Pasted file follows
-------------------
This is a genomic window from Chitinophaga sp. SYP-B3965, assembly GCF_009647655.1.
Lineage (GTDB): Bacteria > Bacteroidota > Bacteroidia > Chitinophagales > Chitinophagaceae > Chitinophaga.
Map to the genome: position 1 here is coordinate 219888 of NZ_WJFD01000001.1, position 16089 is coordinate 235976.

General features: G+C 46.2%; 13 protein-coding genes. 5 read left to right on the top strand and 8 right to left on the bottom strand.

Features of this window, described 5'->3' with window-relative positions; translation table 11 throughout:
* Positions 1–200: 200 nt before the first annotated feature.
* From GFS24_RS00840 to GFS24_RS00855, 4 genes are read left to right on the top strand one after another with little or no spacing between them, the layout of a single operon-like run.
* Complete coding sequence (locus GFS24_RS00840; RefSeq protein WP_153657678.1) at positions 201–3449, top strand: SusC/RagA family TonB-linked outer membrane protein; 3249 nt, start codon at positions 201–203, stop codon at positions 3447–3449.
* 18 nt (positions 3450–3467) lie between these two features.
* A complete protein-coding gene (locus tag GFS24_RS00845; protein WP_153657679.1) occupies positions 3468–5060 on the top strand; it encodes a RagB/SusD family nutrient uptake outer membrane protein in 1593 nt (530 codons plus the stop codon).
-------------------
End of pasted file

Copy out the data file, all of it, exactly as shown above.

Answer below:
This is a genomic window from Chitinophaga sp. SYP-B3965, assembly GCF_009647655.1.
Lineage (GTDB): Bacteria > Bacteroidota > Bacteroidia > Chitinophagales > Chitinophagaceae > Chitinophaga.
Map to the genome: position 1 here is coordinate 219888 of NZ_WJFD01000001.1, position 16089 is coordinate 235976.

General features: G+C 46.2%; 13 protein-coding genes. 5 read left to right on the top strand and 8 right to left on the bottom strand.

Features of this window, described 5'->3' with window-relative positions; translation table 11 throughout:
* Positions 1–200: 200 nt before the first annotated feature.
* From GFS24_RS00840 to GFS24_RS00855, 4 genes are read left to right on the top strand one after another with little or no spacing between them, the layout of a single operon-like run.
* Complete coding sequence (locus GFS24_RS00840; RefSeq protein WP_153657678.1) at positions 201–3449, top strand: SusC/RagA family TonB-linked outer membrane protein; 3249 nt, start codon at positions 201–203, stop codon at positions 3447–3449.
* 18 nt (positions 3450–3467) lie between these two features.
* A complete protein-coding gene (locus tag GFS24_RS00845; protein WP_153657679.1) occupies positions 3468–5060 on the top strand; it encodes a RagB/SusD family nutrient uptake outer membrane protein in 1593 nt (530 codons plus the stop codon).